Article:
Home Web Server: Overview
Web Server overview
The Internet is one giant distributed network allowing users (servers and surfers) to exchange information. This exchange follows a well-defined sequence of events you need to understand a few basic concepts to make your life easier.
In any data exchange, there are only two participants one that makes a request for data and the other that servers the requested data. I use participants in the general sense they can be humans, computers, rooters, integrated circuits.
Participants have one thing in common they are uniquely identifiable. In other words, they each have a unique address.
These unique addresses make a transaction between two participants possible. For example, take two people one living in the USA and the other in the UK. The UK person requires some information from the USA person.
He writes a letter detailing the information required and includes his address for a reply. The letter is sent to the USA address and may take a path via plane, sea, road, ferry or a combination of these paths. The journey is un-important so long as the letter reaches its destination.
On receiving this letter, our recipient reads it and writes a reply containing the information requested. He also includes his address for reference. The letter is addressed to the UK person and posted.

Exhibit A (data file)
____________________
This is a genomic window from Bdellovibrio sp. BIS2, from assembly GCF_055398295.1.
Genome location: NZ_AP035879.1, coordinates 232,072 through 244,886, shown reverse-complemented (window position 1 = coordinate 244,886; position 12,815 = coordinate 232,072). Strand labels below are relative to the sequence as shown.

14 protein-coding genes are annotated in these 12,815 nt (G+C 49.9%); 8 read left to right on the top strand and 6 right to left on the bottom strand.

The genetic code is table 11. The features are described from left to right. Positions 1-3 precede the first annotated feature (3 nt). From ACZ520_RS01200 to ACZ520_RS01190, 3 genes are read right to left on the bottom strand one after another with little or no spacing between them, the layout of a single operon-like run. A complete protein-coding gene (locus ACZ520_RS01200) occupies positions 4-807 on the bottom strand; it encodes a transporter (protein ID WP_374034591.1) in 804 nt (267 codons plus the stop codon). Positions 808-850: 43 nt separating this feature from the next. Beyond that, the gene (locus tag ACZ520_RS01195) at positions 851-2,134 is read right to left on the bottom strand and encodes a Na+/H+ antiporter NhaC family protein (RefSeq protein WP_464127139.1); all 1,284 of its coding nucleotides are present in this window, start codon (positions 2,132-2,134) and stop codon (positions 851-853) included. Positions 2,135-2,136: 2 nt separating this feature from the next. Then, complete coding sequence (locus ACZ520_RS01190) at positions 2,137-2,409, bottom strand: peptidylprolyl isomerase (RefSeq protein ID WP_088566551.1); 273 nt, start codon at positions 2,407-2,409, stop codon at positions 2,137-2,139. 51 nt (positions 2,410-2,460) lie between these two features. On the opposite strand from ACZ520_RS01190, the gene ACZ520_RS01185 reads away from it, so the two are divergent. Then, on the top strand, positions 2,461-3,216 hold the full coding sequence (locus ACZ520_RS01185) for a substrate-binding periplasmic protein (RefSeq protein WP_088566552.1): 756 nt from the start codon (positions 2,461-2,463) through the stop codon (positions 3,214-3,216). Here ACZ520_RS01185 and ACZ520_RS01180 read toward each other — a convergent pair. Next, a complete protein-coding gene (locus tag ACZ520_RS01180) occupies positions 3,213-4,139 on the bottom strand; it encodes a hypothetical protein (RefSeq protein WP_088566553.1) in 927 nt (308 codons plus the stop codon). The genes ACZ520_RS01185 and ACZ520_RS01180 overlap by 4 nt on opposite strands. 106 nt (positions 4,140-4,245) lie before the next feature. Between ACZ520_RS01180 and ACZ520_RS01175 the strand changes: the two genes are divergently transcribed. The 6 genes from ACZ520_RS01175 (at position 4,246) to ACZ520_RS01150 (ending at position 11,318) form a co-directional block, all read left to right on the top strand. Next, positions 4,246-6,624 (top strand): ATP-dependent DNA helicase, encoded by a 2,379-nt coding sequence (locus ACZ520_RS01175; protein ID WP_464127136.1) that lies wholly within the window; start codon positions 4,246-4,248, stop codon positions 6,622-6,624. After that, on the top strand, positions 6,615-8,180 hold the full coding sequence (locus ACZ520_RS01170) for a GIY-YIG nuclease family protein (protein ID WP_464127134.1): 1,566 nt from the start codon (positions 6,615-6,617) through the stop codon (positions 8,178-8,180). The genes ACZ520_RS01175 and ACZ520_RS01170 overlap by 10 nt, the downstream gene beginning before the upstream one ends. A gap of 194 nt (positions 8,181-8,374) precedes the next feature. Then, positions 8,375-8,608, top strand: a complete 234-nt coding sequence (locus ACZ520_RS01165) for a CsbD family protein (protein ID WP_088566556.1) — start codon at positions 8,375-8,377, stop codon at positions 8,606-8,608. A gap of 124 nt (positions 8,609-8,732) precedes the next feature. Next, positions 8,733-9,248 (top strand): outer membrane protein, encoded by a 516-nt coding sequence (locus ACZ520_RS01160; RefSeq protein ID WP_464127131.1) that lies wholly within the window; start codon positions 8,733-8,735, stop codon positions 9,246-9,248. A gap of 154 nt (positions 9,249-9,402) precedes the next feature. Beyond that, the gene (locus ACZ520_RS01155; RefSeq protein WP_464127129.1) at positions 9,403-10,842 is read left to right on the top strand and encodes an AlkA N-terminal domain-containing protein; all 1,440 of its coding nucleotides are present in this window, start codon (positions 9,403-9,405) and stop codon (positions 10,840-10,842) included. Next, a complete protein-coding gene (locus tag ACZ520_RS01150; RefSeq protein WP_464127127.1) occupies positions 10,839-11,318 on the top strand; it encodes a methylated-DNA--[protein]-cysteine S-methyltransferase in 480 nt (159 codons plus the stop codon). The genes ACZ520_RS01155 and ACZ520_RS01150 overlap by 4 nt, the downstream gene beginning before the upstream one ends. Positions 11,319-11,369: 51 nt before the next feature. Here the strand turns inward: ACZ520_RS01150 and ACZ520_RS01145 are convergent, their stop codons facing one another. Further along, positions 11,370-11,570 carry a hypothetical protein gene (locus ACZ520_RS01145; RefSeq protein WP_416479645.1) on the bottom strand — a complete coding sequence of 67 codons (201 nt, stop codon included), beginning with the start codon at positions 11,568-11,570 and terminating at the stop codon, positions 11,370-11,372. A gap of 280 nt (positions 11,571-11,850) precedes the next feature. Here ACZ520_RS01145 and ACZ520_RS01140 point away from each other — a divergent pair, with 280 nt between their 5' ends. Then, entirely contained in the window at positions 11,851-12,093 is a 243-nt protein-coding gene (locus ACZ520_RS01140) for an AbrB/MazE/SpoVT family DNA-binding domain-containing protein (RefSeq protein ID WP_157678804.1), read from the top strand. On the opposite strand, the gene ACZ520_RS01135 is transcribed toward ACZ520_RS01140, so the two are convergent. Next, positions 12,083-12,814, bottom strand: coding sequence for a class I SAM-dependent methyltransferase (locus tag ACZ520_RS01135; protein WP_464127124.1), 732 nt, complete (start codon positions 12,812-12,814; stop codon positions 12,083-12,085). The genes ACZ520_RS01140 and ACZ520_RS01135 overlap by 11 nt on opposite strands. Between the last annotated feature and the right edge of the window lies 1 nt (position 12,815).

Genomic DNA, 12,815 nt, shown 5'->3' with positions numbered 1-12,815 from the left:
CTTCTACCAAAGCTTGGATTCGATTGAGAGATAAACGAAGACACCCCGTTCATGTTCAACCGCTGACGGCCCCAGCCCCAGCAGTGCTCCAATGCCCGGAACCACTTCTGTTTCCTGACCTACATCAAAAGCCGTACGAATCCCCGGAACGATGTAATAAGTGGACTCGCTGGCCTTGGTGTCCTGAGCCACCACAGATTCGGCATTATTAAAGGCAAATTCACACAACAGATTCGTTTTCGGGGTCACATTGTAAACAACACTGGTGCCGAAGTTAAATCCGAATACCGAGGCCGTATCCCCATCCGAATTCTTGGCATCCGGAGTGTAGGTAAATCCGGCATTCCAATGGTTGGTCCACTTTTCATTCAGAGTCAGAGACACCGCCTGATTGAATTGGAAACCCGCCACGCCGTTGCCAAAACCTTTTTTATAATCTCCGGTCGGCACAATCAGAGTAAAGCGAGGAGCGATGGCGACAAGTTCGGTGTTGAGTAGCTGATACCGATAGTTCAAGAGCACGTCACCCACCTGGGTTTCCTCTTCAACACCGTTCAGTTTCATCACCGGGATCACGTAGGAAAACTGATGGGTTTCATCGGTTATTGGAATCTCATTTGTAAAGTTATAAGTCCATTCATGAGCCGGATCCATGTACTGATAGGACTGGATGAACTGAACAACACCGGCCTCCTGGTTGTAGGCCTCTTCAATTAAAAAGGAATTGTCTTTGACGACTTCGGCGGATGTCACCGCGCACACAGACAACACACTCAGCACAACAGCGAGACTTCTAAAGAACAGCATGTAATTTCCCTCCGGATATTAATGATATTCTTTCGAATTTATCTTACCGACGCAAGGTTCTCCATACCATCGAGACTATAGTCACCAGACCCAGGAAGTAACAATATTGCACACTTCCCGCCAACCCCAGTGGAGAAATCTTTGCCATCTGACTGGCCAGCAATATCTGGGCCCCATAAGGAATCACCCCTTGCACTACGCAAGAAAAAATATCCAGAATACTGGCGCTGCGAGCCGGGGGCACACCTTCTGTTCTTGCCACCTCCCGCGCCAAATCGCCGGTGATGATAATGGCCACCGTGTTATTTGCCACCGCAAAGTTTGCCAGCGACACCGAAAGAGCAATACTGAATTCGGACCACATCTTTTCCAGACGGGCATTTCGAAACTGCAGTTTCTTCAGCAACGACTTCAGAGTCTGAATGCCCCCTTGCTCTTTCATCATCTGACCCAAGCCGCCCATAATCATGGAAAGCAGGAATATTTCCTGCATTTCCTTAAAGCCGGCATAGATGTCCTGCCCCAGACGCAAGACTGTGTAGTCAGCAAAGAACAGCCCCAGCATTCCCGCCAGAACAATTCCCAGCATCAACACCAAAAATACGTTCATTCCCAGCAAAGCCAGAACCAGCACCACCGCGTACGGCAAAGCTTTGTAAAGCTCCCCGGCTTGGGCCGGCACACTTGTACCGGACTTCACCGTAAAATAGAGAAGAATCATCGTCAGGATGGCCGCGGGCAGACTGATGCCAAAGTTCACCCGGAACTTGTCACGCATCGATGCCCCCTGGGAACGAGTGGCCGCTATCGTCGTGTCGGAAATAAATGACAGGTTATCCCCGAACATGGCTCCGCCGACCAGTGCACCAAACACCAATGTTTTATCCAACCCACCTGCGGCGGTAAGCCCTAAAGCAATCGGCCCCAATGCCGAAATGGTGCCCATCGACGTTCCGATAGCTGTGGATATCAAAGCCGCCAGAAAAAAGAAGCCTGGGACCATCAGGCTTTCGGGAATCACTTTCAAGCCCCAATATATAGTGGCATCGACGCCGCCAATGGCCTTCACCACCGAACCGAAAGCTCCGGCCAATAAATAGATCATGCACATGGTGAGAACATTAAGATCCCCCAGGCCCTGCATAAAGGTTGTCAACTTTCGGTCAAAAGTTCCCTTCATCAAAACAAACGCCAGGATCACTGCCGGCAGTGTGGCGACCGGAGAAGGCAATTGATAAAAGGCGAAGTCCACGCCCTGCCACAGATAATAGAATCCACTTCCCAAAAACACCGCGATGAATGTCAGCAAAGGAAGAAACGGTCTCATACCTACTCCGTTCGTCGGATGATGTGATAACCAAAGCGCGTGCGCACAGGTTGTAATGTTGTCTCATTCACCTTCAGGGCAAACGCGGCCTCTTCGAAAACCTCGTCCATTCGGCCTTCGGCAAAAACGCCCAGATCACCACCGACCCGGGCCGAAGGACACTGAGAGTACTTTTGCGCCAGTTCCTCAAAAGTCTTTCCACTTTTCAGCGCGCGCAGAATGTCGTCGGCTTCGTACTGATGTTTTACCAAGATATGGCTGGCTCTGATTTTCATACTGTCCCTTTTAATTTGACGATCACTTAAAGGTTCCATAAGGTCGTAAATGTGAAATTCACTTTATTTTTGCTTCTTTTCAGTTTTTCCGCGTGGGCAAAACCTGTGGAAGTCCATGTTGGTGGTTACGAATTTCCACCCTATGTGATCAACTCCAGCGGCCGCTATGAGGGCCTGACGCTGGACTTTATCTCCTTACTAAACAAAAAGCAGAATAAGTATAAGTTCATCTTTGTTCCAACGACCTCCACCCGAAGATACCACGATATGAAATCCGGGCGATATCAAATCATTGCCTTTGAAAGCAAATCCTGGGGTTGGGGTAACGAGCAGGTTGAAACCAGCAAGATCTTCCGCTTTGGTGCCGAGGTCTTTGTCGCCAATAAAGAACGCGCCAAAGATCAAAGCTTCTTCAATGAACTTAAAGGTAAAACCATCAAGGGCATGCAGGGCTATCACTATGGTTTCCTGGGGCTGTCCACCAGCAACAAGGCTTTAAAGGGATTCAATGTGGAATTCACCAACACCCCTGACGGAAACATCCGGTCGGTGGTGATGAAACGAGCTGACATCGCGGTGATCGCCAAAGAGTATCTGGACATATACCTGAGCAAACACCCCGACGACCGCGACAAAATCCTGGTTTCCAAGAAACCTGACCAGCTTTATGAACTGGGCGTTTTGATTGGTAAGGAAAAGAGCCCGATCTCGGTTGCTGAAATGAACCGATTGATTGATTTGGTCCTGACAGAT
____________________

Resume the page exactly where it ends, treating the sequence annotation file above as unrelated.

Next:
Internet information exchange
The Internet works on the same principal with only minor differences. Participants are computers connected via modems to the Internet. Each computer has a unique address. Data is packaged with both sender and destination addresses this bundle is sent via a modem to the Internet where routers deliver it to the destination address.
Address Numbers (IP Address)
Computers, modems and rooters work with binary numbers. Addresses consist of 32 bits with each bit having a value of 0 or 1. A typical address would look like 00100110000100010000001110000000 hard for the human to read so you will see it represented in this format 1234.1234.1234.1234 not a great improvement.
To the rescue names like this www.fred.com what a relief something humans can understand.
You will have noticed I slipped in the word domain the WWW part is an extension and not part of the domain name (address). The domain is fred.com more of this later.
World Wide Problem
Service providers are allocated a range of IP address within their domain. They are free to assign these (fixed or dynamic address) as they please. When you connect to your ISP they will assign a unique address to you.
When you disconnect this unique address may be assigned to another user (dynamic address). This maximizes the number of users a provider can support . It is not a major problem until you come to run your own web server which requires a fixed IP address.
Every name (like www.fred.com) needs to be mapped to a binary address allowing data to be routed through the Internet. There are millions and millions of names on the Internet that need matching to a binary address. The vast numbers involved make it impossible to store these in one place in addition, if a central repository failed the World Wide Web would come to a grinding halt.
Data is continually changing new name-address pairs added daily, your ISP most likely changes your IP address every time you connect yet another change. Enough of this rambling I hope the above has given you some idea of the problems magnitude. To the rescue DNS.